Sunday, December 20, 2009

Preface Part II

What happened in Spain, besides walking about 18 miles a day, was that I started to eat minimally processed food with natural ingredients.

It wasn't always healthy food--many a plate of Spanish French fries disappeared in front of me after a long day on the Camino. But I began to eat dried apricots and figs, which have no added sugar, as snacks. Dinners usually consisted of whatever ingredients were available at the market that day--large salads or egg and vegetable concoctions. Instead of having a low-fat salad dressing option, I used only oil and vinegar. I ate pure chocolate, homemade baguettes, and local cheeses, fresh garlic, tomato and avocado. I also drank about 100 oz. of water a day, and had coffee with whole milk and sugar, rather than skim milk and Splenda. The recurring theme here was that everything wasn't necessarily considered healthy, but it was almost all natural.

The contrast between my Camino diet and my American diet was clear and strong upon my return. I was faced with heavily processed foods. We went out to eat at restaurants whose kitchens were full of preservatives and artificial additives. I was offered heavy desserts. Overall I was aware of how many more chemicals I was putting into my body, even when I thought I was eating healthfully. To avoid these foods completely, I realized in dismay, would mean social isolation in the culinary scene. Did I have a choice?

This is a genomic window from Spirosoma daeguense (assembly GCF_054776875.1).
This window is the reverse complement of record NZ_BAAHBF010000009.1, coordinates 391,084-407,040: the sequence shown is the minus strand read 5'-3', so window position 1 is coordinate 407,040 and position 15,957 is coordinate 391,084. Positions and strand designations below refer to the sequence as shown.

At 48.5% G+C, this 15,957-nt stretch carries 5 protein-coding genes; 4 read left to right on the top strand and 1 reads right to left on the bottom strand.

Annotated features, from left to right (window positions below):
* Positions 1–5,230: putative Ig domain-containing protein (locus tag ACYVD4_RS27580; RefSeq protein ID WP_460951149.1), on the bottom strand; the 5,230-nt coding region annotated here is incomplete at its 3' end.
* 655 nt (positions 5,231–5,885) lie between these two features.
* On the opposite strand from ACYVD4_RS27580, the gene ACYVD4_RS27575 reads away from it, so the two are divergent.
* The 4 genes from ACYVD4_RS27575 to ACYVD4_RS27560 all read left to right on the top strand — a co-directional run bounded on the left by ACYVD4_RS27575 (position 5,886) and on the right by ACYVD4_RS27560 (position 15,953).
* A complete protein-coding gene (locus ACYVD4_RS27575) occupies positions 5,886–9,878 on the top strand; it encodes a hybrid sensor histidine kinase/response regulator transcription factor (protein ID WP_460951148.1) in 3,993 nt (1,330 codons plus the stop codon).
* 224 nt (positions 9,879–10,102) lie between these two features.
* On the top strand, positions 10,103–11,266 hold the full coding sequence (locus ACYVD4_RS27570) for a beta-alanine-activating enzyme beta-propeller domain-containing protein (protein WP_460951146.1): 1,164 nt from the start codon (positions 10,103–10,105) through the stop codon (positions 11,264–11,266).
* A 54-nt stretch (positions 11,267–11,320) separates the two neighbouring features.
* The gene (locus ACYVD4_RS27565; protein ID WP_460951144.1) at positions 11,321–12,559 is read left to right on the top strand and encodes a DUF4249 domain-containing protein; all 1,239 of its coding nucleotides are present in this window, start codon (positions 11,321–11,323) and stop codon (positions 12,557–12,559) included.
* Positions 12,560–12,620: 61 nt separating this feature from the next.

In the fall, feeling "sick with America," as I came to call it, I began making small changes to my diet. Instead of having a pastry in the morning at work, I drank an Odwalla smoothie on the way to work. I immediately began feeling better in the morning. I was less sluggish and my appetite held until lunch.

Sometimes Odwalla smoothies were on sale at the Whole Foods store near school, and so I would stop by there to load up on the smoothies before the work week. At first I scoffed at the Whole Foods merchandise--overpriced shopping baskets woven out of hemp, vegetable products made to look like meats, even organic cotton bras--but all the while I noticed the general Whole Foods shopping population was cleaner and leaner than your average Atlantan.

Could there really be something to this natural eating thing? I looked at the smoothies in my basket, my fuel for each morning, thought back to the Camino, and looked at the glowing skin and hair sailing by me in the Whole Foods aisles.

I decided it was time for a change.

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